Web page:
Finally you may encounter a situation where selection by message type is not sufficient. If you dispatch the same message type in different scenarios and application states you may want to further refine the message selection process. See 6.9 Using Selectors for details.

6.6 MessageBindings

Message Bindings are simply a shortcut, where you want to bind a property of a class to a property of a message, that should be updated whenever a message of a matching type is dispatched. In the following example the user property of the example will be set to the value of the user property of the LoginMessage instance whenever such a message is dispatched.

Metadata Example

public var user:User;

MXML Example

<Object type="{LoginServiceImpl}">

XML Example

<object type="com.bookstore.services.LoginServiceImpl">

As with MessageHandlers you may want to use Selectors with MessageBindings. See 6.9 Using Selectors for details.

6.7 Intercepting Messages

This is an optional feature for the receiving side. Interceptors may come in handy when you want to decide whether or not the message should be passed to the remaining handlers based on application state or user decisions. Interceptors have the following characteristics:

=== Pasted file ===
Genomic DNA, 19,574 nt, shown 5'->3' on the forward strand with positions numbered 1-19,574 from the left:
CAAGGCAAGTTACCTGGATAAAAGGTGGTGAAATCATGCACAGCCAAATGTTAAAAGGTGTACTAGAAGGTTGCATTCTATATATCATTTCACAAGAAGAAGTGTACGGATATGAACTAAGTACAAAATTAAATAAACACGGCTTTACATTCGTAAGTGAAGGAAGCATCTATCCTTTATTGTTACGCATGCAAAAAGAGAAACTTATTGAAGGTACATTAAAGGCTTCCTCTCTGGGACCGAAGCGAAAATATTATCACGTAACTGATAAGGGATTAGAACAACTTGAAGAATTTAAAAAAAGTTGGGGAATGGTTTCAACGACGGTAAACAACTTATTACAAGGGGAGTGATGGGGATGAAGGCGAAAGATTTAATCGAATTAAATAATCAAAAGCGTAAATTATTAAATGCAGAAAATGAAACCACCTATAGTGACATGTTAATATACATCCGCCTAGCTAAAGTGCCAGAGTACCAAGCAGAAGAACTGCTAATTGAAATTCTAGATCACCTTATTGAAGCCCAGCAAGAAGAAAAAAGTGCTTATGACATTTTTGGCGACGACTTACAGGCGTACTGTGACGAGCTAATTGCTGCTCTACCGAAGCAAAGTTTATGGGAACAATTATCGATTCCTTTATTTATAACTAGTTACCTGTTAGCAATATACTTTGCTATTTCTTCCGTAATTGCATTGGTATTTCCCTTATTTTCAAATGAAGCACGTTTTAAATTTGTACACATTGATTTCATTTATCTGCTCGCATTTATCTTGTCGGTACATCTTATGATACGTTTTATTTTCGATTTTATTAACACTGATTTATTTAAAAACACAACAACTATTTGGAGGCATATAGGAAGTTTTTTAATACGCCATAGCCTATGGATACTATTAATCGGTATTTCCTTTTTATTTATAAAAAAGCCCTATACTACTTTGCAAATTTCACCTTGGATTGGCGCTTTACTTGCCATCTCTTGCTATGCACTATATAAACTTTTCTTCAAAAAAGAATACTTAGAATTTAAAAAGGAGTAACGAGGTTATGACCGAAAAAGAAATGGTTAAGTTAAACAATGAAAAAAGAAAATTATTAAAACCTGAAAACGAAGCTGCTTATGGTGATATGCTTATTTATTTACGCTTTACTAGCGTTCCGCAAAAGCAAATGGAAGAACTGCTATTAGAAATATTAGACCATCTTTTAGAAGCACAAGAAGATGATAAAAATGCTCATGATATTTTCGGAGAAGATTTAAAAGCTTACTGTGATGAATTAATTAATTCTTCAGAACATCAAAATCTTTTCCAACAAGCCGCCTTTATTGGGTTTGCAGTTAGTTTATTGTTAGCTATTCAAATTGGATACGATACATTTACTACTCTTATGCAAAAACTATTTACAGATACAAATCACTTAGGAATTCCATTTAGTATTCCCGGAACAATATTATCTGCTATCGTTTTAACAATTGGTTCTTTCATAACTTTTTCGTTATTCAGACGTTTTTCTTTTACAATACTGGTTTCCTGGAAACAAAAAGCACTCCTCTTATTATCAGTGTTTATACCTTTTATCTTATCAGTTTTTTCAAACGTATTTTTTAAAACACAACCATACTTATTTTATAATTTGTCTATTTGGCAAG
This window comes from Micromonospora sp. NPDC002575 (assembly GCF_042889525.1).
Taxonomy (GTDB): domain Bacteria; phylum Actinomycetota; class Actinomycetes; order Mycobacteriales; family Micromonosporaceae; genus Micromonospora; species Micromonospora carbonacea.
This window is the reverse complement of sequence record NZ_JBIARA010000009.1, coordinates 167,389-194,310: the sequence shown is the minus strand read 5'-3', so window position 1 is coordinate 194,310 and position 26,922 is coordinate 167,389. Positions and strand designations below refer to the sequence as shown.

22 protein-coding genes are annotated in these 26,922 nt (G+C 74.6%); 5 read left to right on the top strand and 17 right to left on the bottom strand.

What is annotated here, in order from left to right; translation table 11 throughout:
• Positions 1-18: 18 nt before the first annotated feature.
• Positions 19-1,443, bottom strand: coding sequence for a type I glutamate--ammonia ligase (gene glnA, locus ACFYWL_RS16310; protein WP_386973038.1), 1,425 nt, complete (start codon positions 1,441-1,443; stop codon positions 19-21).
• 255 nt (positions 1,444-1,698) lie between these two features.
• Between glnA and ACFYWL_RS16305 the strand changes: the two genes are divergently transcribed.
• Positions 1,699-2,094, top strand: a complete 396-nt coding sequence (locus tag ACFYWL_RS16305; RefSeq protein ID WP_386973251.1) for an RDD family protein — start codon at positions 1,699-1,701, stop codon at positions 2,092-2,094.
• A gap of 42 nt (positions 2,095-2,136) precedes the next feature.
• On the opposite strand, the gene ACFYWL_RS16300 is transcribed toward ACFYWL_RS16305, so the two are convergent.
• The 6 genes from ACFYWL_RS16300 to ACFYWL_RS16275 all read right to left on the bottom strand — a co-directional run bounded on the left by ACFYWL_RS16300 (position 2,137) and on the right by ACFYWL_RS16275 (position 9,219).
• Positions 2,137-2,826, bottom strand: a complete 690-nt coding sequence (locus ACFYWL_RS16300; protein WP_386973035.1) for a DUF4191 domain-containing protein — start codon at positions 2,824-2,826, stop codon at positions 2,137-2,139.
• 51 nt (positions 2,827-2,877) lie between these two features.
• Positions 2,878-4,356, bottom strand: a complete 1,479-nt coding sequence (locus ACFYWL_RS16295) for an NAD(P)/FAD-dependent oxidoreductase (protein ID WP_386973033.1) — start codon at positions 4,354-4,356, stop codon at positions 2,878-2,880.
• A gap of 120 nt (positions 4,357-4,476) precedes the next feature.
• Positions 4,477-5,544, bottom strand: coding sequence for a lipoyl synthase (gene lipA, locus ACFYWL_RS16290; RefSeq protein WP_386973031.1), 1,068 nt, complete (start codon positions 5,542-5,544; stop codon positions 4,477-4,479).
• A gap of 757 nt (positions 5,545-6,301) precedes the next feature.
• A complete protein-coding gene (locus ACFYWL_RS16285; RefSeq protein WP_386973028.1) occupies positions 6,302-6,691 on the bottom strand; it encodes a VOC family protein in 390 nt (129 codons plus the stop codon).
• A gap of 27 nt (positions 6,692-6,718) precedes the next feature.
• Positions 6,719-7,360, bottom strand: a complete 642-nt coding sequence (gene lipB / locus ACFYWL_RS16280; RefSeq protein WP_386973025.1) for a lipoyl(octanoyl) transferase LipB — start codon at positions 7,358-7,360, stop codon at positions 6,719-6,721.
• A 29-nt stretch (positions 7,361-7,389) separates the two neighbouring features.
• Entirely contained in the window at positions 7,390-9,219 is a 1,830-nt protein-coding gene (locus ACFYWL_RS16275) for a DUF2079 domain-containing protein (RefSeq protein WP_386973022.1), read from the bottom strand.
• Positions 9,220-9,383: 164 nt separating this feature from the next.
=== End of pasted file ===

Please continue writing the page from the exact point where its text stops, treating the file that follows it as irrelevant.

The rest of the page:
Since version 2.4 any kind of message receiver function can be used as an interceptor. For a MessageHandler for example the only difference is that you include the optional MessageProcessor parameter in the handler method signature:

public function intercept (msg:LoginMessage, processor:MessageProcessor) : void {

The same can be applied to a [CommandResult] or other types of message receivers. The first parameter serves for matching the types of messages you are interested in like with a normal message handler.

A simple example where you might want to use such an interceptor, is any kind of interaction where the user has to confirm the action in a dialog first. In that case an interceptor could suspend the message processing, present the dialog and resume the message processing in case the user clicks OK.

This is how a sample implementation for a simple Alert could look like:

public class DeleteItemInterceptor {
    public function deleteItem (msg:DeleteItemMessage, processor:MessageProcessor) : void {
        var listener:Function = function (event:CloseEvent) : void {
            if (event.detail == Alert.OK) {
            else {
        Alert.show("Do you really want to delete this item?", "Warning", 
            Alert.OK | Alert.CANCEL, null, listener);

When the user hits cancel, the MessageProcessor never resumes and no subsequent handler will be executed.

It is recommended to use interceptors sparingly as it is the only feature of the Messaging Framework that ties you to the Parsley API, as we have to pass a MessageProcessor instance to you so that you are able to cancel or suspend the message processing.

The old [MessageInterceptor] tag which was available for versions 2.0 through 2.3 has been deprecated. For backwards-compatibility it will continue to work in version 2.4. It was replaced by the new mechanism explained in this section as it is more flexible (any kind of receiver can now act as an interceptor) and more type-safe (the old interceptors often declared the message they are interested in as a String in the metadata tag).

6.8 Error Handlers